The third is the completion problem, something that is becoming more acute in part-time/online programs. I have always thought about preparing for the GMAT as taking your first class in business school. It brushes up foundational skills and, more importantly, tells me if my life circumstances (time more than money) allow for the commitment that a graduate program requires. Take that away and we take away another form of signaling. This one to the student about whether they are ready for what it takes. Without that signal we are (forgive me for putting it this way) exploitative, happy to fill the seat and take the tuition without ensuring that the means to complete the journey exists.


We are having this debate because, over time, the use of standardized testing got ahead of itself. Rankings exaggerated its value and school websites took pride in promoting average test scores. This has led to the perception that tests are the ultimate goal of admissions. Too much is made of inconsequential single-digit changes in the scores of admitted classes as an example. I don’t believe that we should eliminate testing, but we do need to change how we think about them.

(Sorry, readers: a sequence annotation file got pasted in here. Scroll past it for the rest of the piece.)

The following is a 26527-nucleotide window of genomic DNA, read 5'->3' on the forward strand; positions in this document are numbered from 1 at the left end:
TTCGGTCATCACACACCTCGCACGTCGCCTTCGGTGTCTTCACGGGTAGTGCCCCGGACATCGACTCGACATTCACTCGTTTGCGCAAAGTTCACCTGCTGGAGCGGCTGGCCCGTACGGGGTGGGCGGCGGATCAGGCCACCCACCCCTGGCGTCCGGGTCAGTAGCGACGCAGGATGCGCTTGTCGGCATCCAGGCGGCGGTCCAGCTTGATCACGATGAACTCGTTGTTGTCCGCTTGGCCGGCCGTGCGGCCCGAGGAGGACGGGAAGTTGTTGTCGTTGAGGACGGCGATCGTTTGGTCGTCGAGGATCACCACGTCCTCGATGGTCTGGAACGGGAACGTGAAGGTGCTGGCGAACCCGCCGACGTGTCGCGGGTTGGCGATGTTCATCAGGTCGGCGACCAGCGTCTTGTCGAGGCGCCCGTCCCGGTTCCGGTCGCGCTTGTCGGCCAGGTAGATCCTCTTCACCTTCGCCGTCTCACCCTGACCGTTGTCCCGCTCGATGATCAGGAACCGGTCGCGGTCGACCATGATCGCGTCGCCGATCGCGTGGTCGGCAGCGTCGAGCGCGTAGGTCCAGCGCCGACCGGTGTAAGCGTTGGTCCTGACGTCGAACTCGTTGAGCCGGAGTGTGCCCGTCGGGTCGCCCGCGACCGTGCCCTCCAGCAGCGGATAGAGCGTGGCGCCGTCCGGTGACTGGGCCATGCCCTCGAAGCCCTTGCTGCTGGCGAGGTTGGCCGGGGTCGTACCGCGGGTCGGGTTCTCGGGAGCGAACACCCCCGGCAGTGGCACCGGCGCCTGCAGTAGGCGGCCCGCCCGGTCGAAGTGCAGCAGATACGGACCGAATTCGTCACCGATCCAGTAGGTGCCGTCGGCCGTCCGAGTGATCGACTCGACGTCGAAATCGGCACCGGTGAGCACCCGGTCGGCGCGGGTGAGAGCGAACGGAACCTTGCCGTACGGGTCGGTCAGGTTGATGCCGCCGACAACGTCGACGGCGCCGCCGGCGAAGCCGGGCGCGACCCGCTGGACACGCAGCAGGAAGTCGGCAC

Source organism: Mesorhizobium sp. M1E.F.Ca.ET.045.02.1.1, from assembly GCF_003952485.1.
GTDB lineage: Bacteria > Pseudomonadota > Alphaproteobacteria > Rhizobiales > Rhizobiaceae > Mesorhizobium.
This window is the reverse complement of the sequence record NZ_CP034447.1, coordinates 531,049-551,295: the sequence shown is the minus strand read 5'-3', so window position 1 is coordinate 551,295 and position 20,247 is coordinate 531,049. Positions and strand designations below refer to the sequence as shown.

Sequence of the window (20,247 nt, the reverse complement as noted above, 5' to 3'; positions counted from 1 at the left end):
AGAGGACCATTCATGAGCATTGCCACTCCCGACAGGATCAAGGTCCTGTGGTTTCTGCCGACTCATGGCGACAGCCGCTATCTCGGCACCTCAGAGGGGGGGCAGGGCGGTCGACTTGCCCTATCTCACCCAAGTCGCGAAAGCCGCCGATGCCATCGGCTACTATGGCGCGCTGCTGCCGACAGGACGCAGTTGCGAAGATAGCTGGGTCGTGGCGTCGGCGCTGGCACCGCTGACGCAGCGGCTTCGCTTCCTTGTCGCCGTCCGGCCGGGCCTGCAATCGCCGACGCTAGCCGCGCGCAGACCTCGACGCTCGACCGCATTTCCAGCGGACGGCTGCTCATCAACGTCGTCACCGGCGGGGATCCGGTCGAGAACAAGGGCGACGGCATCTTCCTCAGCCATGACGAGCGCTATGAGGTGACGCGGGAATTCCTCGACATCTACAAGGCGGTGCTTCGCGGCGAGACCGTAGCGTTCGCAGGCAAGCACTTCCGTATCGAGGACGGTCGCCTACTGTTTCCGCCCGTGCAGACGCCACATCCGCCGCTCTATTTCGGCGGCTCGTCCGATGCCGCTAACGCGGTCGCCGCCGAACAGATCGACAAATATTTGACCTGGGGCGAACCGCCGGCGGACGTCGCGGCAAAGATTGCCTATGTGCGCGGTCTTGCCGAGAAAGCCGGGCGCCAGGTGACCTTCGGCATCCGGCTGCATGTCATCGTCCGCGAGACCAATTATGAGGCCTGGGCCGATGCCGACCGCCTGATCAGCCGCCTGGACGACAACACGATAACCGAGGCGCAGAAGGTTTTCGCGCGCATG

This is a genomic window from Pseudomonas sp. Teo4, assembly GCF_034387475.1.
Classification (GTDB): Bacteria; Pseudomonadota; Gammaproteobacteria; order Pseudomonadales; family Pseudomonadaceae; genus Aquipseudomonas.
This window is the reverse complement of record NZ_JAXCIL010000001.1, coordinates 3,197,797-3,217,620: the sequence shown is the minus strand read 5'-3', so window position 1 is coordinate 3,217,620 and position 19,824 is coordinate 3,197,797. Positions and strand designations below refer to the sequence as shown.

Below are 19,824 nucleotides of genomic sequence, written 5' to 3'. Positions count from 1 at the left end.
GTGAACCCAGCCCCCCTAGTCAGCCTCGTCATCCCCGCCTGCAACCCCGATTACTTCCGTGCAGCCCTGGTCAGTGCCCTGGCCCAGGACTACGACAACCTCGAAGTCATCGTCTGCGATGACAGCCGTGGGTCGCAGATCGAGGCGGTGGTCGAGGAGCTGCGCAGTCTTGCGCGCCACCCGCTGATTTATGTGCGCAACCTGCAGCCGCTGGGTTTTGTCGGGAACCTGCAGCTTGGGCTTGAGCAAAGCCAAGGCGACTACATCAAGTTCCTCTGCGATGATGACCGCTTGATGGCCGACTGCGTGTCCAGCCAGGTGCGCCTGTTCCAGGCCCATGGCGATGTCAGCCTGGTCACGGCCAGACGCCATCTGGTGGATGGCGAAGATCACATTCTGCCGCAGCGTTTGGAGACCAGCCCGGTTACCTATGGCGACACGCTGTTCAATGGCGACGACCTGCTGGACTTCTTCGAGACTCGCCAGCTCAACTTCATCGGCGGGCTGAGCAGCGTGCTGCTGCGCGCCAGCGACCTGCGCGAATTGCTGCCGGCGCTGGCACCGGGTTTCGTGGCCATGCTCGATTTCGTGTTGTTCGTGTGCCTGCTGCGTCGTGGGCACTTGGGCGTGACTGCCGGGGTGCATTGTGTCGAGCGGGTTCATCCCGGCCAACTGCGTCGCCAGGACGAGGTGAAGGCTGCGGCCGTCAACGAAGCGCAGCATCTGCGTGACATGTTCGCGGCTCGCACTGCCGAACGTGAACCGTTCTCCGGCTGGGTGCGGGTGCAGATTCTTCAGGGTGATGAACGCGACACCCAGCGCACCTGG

The test publishers need to sharpen their focus on the triple pillars of validity, security and accessibility. The test should measure what is required (and no more), there needs to be confidence that the score matches the actual person who took the test and it should be accessible. At the risk of showing my personal bias, the new GMAT focus is a good start. It is slimmer, more relevant and drops some of the artifacts of the past.

Admission professionals must use tests as an anchoring data point in a holistic process without making it the only data point. A test tells you a lot about the reasoning and critical thinking capabilities of a candidate but not enough about grit, drive, teamwork, and communication skills. This is the subjective element that needs to be bought into play.

Marketing and recruitment should think about how they talk about test scores. Schools are often eager to tout their test averages – particularly when they have gone up – giving a false impression about the centrality of such scores. One option is for schools to drop the use of test averages in their marketing communications entirely, replacing them with the 20th and 80th percentile ranges only. This would give prospective students the ability to see where they fit without a single average number becoming a point of focus. It would also demonstrate that an individual with a lower test score, but with a compelling life story, has the possibility to be admitted.